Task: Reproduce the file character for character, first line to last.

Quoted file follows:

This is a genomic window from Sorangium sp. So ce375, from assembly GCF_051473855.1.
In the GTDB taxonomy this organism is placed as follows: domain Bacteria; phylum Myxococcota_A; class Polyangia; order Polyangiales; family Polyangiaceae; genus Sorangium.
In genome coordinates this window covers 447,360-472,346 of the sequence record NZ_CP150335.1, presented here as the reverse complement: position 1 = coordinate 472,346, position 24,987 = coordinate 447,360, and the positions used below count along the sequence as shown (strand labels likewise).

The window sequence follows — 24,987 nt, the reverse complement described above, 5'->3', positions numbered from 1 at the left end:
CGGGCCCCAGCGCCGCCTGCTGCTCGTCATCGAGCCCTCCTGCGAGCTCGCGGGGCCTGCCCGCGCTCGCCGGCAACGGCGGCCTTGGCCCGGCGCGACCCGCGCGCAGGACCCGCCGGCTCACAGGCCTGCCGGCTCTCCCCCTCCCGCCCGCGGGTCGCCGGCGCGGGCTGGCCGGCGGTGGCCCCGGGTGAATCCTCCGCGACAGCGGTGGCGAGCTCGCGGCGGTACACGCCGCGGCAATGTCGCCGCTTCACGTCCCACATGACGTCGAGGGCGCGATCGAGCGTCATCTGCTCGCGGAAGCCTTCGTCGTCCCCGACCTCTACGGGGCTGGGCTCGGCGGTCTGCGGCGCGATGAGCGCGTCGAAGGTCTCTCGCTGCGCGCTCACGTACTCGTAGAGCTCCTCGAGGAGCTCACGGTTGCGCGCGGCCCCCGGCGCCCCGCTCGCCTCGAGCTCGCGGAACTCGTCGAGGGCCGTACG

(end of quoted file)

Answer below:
This is a genomic window from Sorangium sp. So ce375, from assembly GCF_051473855.1.
In the GTDB taxonomy this organism is placed as follows: domain Bacteria; phylum Myxococcota_A; class Polyangia; order Polyangiales; family Polyangiaceae; genus Sorangium.
In genome coordinates this window covers 447,360-472,346 of the sequence record NZ_CP150335.1, presented here as the reverse complement: position 1 = coordinate 472,346, position 24,987 = coordinate 447,360, and the positions used below count along the sequence as shown (strand labels likewise).

The window sequence follows — 24,987 nt, the reverse complement described above, 5'->3', positions numbered from 1 at the left end:
CGGGCCCCAGCGCCGCCTGCTGCTCGTCATCGAGCCCTCCTGCGAGCTCGCGGGGCCTGCCCGCGCTCGCCGGCAACGGCGGCCTTGGCCCGGCGCGACCCGCGCGCAGGACCCGCCGGCTCACAGGCCTGCCGGCTCTCCCCCTCCCGCCCGCGGGTCGCCGGCGCGGGCTGGCCGGCGGTGGCCCCGGGTGAATCCTCCGCGACAGCGGTGGCGAGCTCGCGGCGGTACACGCCGCGGCAATGTCGCCGCTTCACGTCCCACATGACGTCGAGGGCGCGATCGAGCGTCATCTGCTCGCGGAAGCCTTCGTCGTCCCCGACCTCTACGGGGCTGGGCTCGGCGGTCTGCGGCGCGATGAGCGCGTCGAAGGTCTCTCGCTGCGCGCTCACGTACTCGTAGAGCTCCTCGAGGAGCTCACGGTTGCGCGCGGCCCCCGGCGCCCCGCTCGCCTCGAGCTCGCGGAACTCGTCGAGGGCCGTACG